Foreign suspicion is hemming in China Inc’s global rise

TEENS EVERYWHERE love lip-synching to TikTok. Parents may be less enamoured of the boppy music-video app, whose popularity has exploded of late. For different reasons, governments appear wary, too. In February TikTok paid a record $5.7m fine in America for illegally collecting data on users under the age of 13. This month an Indian court banned the app on the grounds that it abets sexual predators. Bangladesh and, briefly, Indonesia, have banned it in the past year, alleging it promotes porn.

TikTok is not the only social-media app to perturb regulators concerned about data privacy, fake news or dangerous content. But there is another reason for the attention: TikTok is Chinese. The angst surrounding its parent company, Bytedance, and China’s other tech titans is a measure of their rising global relevance. Five of the ten most popular apps used by Indians last year were Chinese. Two in five TikTok users live in India, Bytedance’s largest market outside China, ahead of America. Baidu, Alibaba and Tencent—technology behemoths collectively known as the BATs—hold stakes in 150 companies abroad, according to Abacus, a research arm of the South China Morning Post, a newspaper. Alibaba has 56 data centres overseas. Tencent owns 17.5% of Snap, creator of a popular American messaging app, and 7.5% of Spotify, a Swedish music-streaming service.

No firm has animated worries about China Inc’s overseas forays more than Huawei, its most successful global company. Governments worry that its telecoms gear might enable spying on behalf of the Chinese state (see article). Scrutiny of Huawei is understandable, given the strategic importance of 5G. But “the Huawei effect”, as Samm Sacks of New America, a think-tank in Washington, DC, calls it, is infecting internet and consumer-electronics firms hitherto viewed as innocuous, because their technologies were regarded as less important and their links to the Communist party looser.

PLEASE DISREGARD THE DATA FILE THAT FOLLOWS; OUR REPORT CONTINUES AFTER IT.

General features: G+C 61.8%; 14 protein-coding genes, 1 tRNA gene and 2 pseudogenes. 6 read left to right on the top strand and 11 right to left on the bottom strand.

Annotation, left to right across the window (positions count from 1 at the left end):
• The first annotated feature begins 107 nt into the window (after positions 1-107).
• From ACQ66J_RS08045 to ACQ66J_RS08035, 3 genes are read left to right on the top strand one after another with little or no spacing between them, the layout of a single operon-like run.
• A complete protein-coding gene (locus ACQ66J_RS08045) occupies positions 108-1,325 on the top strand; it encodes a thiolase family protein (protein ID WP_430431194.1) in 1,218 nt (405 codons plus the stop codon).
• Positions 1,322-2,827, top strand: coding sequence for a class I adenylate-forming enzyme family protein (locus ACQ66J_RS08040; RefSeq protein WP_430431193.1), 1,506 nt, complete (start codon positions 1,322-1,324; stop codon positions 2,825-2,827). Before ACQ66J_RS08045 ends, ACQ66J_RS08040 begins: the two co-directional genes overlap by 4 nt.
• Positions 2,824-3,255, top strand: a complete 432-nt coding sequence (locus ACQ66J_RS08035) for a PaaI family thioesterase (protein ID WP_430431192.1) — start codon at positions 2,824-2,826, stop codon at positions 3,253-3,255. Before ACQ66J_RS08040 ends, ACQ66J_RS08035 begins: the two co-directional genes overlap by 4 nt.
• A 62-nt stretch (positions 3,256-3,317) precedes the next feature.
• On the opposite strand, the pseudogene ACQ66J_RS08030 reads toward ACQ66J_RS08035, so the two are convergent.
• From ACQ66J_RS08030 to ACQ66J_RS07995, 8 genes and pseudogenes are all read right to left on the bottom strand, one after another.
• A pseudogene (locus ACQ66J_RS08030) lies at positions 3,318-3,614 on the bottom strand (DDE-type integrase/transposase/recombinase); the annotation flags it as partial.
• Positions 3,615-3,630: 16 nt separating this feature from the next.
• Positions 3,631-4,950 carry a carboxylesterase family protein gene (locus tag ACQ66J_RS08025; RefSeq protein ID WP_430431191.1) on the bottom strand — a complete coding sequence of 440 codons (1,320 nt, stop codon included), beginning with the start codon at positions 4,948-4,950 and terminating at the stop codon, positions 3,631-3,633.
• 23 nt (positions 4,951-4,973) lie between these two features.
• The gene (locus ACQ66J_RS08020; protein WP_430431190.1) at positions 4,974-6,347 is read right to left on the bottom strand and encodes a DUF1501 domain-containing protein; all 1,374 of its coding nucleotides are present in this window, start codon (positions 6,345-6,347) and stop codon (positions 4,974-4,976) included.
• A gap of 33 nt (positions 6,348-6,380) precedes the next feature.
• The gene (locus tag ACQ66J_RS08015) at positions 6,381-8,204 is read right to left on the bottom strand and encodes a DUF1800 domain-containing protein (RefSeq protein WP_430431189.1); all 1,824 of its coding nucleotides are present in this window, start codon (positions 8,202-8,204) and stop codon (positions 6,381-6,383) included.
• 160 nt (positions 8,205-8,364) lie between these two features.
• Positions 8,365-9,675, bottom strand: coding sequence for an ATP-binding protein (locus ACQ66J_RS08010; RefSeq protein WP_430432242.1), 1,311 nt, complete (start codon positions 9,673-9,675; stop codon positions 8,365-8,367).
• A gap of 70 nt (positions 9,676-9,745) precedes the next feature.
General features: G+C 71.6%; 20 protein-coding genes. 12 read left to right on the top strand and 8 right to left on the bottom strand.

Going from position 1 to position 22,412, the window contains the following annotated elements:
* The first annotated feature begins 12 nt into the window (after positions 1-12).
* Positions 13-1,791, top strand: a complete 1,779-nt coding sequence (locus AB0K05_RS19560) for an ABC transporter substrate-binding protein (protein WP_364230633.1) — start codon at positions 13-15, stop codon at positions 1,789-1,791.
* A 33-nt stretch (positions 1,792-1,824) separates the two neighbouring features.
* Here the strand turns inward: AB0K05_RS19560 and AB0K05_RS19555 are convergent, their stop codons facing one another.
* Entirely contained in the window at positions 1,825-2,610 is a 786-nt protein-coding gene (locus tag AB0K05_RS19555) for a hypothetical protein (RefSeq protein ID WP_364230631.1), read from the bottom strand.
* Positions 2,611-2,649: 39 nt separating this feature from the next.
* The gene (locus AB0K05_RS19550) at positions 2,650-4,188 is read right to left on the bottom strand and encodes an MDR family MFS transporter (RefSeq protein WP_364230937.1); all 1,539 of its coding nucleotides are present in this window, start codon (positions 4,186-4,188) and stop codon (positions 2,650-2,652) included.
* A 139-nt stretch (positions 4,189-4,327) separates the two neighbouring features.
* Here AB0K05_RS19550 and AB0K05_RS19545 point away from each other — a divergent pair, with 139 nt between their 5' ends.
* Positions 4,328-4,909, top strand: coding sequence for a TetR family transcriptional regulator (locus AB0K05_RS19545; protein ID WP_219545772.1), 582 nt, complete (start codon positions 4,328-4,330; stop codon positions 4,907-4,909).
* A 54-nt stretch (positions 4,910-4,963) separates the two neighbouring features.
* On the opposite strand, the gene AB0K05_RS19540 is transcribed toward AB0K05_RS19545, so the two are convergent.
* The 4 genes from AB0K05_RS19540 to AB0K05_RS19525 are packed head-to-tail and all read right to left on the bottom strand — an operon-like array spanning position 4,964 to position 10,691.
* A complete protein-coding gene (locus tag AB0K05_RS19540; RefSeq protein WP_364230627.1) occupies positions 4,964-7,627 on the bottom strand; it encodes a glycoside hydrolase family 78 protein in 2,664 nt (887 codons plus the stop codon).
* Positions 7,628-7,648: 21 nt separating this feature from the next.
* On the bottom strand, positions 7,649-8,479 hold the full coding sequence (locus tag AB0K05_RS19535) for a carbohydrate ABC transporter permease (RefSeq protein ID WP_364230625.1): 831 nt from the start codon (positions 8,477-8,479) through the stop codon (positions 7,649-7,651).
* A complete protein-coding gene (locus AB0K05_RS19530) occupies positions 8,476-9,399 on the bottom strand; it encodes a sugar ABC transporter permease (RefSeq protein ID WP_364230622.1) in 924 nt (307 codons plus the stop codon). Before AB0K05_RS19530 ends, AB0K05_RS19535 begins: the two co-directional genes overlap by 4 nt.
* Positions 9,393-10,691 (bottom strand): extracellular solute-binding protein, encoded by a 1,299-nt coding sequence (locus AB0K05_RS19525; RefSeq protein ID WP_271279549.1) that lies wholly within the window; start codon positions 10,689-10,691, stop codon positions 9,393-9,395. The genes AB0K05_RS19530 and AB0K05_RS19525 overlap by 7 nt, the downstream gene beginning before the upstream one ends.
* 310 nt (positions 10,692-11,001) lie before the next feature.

In foreign eyes, both of these mitigating factors appear to be weakening. The BATs in particular have moved beyond their core businesses of internet search, e-commerce and gaming, respectively. They control and crunch flows of data, at home and abroad, and manage cloud-computing services. This allies them to the state-led “Made in China 2025” scheme to dominate advanced technologies such as artificial intelligence.

Meanwhile, a two-year-old security law compels firms to participate in intelligence-gathering when the party asks them to. Since November the police can enter the offices of any Chinese internet-services provider to copy data deemed relevant to cyber-security. Hard as it is to imagine Chinese companies refusing requests from their authoritarian government even in the absence of formal rules, these developments highlighted the risk. Now, observes Ms Sacks, “if you pair the words ‘China’ and ‘tech’, red flags go up”.

As a result, more Chinese acquisitions that involve the transfer of sensitive technologies are being scotched. Last summer America’s Congress beefed up the screening regime for foreign investments, making life harder for acquisitive firms from China. On April 1st Beijing Kunlun Tech, a gaming company, said that it was in talks with American government officials over its ownership of Grindr, a popular gay dating app that it acquired last year. The Committee on Foreign Investment in the United States (CFIUS), an American agency that vets foreign deals for national-security risks, has reportedly ordered it to sell. CFIUS fears, it is thought, that personal data submitted by the app’s users, which include messages, location and even HIV status, could be used by the Chinese government to blackmail American officials.